Media: How to woo the Tory press
The secret of winning press influence is to appeal to the personal interests of key reporters and columnists.
Tuesday 16 March 1999
The Treasury spiked his guns by leaking a line on the ending of tax relief for maintenance payments to the Saturday papers, but it illustrated how the press's political coverage can be subservient to the opinions - and the bank accounts - of individual journalists.
The journalist in question was from a Labour-supporting paper, which shows how much more fluid relations between the press and the Government have become. The world is more complex than it once was, thanks to New Labour's efforts with titles and specific journalists.
Legend has it that the Labour Party lost the 1992 general election because of John Smith's shadow Budget. I well remember the day of the launch, and the general belief that it was a total triumph, which was how most papers reported it at first.
Us spin-doctors proudly went round telling everyone that eight out of 10 people would be better off. But this did not include the political journalists and commentators, all of whom would be worse off. And so, the myth goes, after John Smith's announcement, the Lobby hacks sat down and worked out their own tax position should Labour win, and from that day on, they were determined that we wouldn't.
New Labour realised it was vitally important to win over the so-called Tory press, or at least neutralise some of their wildest excesses.
It was obvious to anyone that the country's biggest-selling paper, The Sun, would be the first target. The paper had been Neil Kinnock's biggest tormentor, but had grown tired of the Tories under Major. Some trade union leaders had recognised the importance of The Sun years ago. They knew that it was what their members read.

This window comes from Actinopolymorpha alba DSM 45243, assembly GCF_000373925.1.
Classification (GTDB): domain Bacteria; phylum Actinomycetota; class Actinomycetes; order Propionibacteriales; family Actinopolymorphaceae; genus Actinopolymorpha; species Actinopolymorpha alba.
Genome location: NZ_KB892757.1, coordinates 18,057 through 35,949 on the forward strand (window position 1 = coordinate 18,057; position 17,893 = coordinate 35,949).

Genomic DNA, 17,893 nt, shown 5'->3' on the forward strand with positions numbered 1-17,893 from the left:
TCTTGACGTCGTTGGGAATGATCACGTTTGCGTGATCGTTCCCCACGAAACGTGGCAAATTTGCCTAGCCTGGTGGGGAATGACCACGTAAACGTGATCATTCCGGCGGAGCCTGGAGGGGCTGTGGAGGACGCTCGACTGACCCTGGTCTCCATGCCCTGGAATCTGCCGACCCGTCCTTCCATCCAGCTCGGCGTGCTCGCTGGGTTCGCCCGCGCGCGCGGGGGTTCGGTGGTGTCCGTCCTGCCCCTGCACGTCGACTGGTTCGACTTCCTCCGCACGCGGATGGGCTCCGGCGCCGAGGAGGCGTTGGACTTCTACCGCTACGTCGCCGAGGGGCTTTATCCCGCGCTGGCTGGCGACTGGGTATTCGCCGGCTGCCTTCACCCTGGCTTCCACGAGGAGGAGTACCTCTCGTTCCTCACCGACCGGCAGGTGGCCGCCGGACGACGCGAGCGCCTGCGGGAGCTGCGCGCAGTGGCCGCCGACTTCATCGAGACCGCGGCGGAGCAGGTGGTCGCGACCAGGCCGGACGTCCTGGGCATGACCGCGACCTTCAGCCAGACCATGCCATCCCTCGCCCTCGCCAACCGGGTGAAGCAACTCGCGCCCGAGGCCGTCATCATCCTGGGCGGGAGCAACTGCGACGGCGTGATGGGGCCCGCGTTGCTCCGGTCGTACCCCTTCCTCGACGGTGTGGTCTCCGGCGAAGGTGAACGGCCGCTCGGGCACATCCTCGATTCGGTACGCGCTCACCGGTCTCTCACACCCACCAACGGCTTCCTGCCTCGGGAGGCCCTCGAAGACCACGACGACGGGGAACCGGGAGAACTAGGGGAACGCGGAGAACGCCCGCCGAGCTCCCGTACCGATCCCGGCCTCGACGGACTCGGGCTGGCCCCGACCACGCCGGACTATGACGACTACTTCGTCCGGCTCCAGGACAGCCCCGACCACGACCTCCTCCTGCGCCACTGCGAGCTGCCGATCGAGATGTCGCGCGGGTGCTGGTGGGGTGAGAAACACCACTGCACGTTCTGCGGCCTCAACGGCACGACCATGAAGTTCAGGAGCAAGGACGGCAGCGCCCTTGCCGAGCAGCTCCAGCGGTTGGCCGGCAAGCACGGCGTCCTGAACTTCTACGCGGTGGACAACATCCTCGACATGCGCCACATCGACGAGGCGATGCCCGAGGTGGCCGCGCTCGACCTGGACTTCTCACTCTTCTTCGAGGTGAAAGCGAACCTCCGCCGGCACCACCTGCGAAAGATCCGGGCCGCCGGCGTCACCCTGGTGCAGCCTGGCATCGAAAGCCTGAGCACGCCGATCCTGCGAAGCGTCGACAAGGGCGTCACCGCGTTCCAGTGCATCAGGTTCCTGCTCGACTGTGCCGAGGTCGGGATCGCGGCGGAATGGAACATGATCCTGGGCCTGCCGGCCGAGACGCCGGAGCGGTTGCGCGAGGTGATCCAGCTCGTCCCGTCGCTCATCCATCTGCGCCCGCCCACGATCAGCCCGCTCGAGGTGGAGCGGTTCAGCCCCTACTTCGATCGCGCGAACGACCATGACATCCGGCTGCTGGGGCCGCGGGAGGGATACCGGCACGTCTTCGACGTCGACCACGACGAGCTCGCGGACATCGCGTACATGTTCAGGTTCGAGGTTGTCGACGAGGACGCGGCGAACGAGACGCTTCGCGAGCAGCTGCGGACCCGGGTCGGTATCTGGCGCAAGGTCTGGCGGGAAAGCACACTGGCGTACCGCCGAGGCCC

So Bill Jordan, of the engineering union, was writing for that paper when my friend Alastair Campbell was still writing pornography for Forum. Despite a rearguard action by some of the journalists, including the political editor, The Sun came out for Tony Blair, but significantly not for New Labour.
There was as much likelihood that the Daily Mail would support Labour as there is of Jack Cunningham cycling to work. Who will ever forget the headline "Labour's Dirty Dozen", a crude communist smear by political reporter Tony Bevins - now a fully paid-up member of the Alastair Campbell fan club. Like The Sun, the Mail had lost faith in the Tories, and while it would never support Labour, they were not in the mood to do much damage.
Before the election, I met the top Mail team, including the late Lord Rothermere, with Gordon Brown and his adviser, Ed Balls, to persuade them of our case. The main area of concern to Lord Rothermere was not what Labour may do to the economy, or our plans for trade union legislation, but what we were going to do about pets' passports.
He had a dog and the quarantine laws meant he could not easily take it with him on holiday. Gordon and I were flummoxed, we had no idea what our policy was. Fortunately, Ed, whose parents live in Italy and have a dog, did. He told Lord Rothermere that dog passports were a priority for New Labour. I'm convinced that that spin helped in preventing the Mail from doing its worst.
The other Tory supporting paper is of course The Telegraph. Not much hope of them doing other than giving full support to the Tories. But even here you can make inroads. When we wanted to announce our tough new regime for the New Deal, whereby benefit would be lost if an offer of a job was not taken up, it was to The Daily Telegraph that we turned. In fact, they gave it more support than the Shadow Cabinet.